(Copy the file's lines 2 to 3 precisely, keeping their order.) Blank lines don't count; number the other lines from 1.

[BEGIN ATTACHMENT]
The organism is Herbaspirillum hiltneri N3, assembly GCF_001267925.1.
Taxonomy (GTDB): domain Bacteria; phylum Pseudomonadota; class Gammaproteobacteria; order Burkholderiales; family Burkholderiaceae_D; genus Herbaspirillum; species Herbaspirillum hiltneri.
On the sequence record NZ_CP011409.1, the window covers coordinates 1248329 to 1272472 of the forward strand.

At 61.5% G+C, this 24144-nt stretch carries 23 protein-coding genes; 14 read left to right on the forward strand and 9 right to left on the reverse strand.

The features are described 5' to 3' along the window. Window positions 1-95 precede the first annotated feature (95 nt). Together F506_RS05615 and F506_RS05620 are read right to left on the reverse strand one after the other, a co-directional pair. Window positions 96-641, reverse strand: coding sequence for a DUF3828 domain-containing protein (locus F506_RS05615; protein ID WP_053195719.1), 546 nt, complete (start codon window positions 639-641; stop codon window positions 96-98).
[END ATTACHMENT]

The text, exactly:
Taxonomy (GTDB): domain Bacteria; phylum Pseudomonadota; class Gammaproteobacteria; order Burkholderiales; family Burkholderiaceae_D; genus Herbaspirillum; species Herbaspirillum hiltneri.
On the sequence record NZ_CP011409.1, the window covers coordinates 1248329 to 1272472 of the forward strand.